Reposting this from this Feb. last year as Dr. TRS Sharma will be giving a lecture today (one of three) on the Mysore yoga retreat https://www.mysoreyogatraditions.com/mysore-retreat
If you are currently in Mysore I believe it might be possible to attend.
In 1941 Life magazine featured a demonstration of Yoga in Mysore by Krishnamacharya's students. photos by Wallace Kirkland.
This is Real Yoga
from Life Magazine 22nd February 1941
Speaking of Pictures
...This is Real Yoga
"These pictures present a catalogue of 20 of the countless contorted postures by which the soul of an Indian yogi seeks to escape from the mortal imprisonment of it's human body. They show yoga not in the side-show of a bearded street fakir, but as practiced in it's pure form by lithe young devotees of an ancient and honourable religion. This is the second set of pictures to be published from the hundreds taken by LIFE Photographer Wallace Kirkland on a sixth-month expedition into the strange museum of human achievement and eccentricity that is India ( The first set was Photographer Kirkland's call on the Viceroy of India Life January 27.)
Yoga via Aryan family connections, is the present word for the English word "Yoga" and means just that. Yoga seeks to yoke the soul of the individual to the all-pervading soul of the universe. This beatitude is achieved only after death by one who during life has thoroughly extinguished the esential will to live. It may be tasted before death in the ecstatic trance which a practiced yogi can achieve by a lifetime of physical and mental discipline. Unlike other Hindu cults, yoga postulates no mere ascetic subjugation of the body to the yearning of the soul. It's catalogue of contortions is best understood as exercises which seek to make the body healthy, serene and free from disease and disorder that distract the soul with carnal concerns.
The yogi shown here were photographed at the school in Mysore which received liberal support of the Sri Krishnaraja Narasimharaja Wodeyar Bahuder Maharaja of Mysore and india's greatest prince. Demonstrated are advanced postures, such as few yogi today take the time to master. They are assumed in calm, deliberate fashion, held for long intervals. Each pose is thought to bestow it's own special benefit, but the general result is a physique as well toned as any US athlete's. They give also the most extraordinary control over both the voluntary and involuntary musculature. A typical example is the control of the diaphragm, by which a yogi can reduce respiration from about 1,100 an hour to 70 and, with the help of mental discipline, attain blissful trance union with the soul of the universe." Life Magazine (22nd February 1941).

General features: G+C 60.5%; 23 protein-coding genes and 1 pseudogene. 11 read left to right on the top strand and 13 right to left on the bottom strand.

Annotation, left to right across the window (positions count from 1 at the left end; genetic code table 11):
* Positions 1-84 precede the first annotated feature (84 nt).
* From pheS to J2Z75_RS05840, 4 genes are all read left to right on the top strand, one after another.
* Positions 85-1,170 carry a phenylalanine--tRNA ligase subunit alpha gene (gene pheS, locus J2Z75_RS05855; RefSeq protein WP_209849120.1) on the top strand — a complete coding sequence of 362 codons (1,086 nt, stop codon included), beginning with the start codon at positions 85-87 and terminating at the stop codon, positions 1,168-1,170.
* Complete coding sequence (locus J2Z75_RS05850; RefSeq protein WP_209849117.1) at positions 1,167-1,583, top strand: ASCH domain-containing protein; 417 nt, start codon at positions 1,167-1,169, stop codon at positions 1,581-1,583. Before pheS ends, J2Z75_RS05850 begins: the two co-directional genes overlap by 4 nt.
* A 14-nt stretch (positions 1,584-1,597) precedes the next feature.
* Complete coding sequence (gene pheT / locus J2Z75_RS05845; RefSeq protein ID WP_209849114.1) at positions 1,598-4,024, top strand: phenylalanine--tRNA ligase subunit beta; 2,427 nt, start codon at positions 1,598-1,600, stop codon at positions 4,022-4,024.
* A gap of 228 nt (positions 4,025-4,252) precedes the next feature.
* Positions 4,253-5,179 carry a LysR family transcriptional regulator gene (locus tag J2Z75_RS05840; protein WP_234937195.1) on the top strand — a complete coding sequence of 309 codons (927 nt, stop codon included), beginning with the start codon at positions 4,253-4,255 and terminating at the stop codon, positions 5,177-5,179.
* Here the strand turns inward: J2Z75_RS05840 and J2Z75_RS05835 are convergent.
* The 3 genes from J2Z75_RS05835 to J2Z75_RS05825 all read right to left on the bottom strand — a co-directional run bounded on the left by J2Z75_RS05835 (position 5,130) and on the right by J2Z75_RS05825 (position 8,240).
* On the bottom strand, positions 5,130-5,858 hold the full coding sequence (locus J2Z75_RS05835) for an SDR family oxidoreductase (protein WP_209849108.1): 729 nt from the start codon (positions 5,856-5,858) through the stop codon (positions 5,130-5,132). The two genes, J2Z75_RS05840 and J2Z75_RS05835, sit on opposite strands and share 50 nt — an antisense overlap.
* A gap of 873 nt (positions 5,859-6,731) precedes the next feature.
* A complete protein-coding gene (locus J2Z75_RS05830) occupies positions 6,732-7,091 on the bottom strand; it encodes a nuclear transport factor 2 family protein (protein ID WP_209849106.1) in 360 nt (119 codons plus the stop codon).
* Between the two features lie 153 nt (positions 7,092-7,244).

*Notice the reference to the long stays in asana and the slowing of the breath, here in 1941 just as indicated in Krishnamacharya's Yoga Karandavasana text of 1934. Long slow breathing, kumbhaka, long stays were not a shift in Krishnamacharya's later teaching, they were there from the very beginning, back when Pattabhi Jois was a boy and Krishnamacharya's student.
|Page 1 of the Table of asana - see HERE for the full table|
See also the full text on the Yogasangalu translation project page
Photos from the Life Magazine article
T R S Sharma
Note: TRS Sharma is interviewed in the upcoming documentary
'The Mysore Yoga Tradition', see at 1:48 in the movie's trailer
at the end of post.
below, from Krishnamacharya's Yoga Makaranda (Mysore 1934)
The Yoga shala
....and Mysore today
Mysore Yoga Traditions Official Trailer from Dallos Paz on Vimeo.
"Mysore Yoga Traditions is an inquiry into the cultural background of yoga in Mysore, how it has evolved, and the philosophy upon which this global practice rests. The film will be an intimate glimpse into the yoga of Mysore as the elders, scholars, philosophers, yogis and spiritual leaders of the community express their views on what yoga is, its original intention, and how they feel about the way it is being taught and practiced around the world. Much has been said about yoga in Mysore by western scholars. Now it is time for the people who are the keepers of this vibrant yoga tradition to speak about how they see their own legacy." http://www.mysoreyogatraditions.com/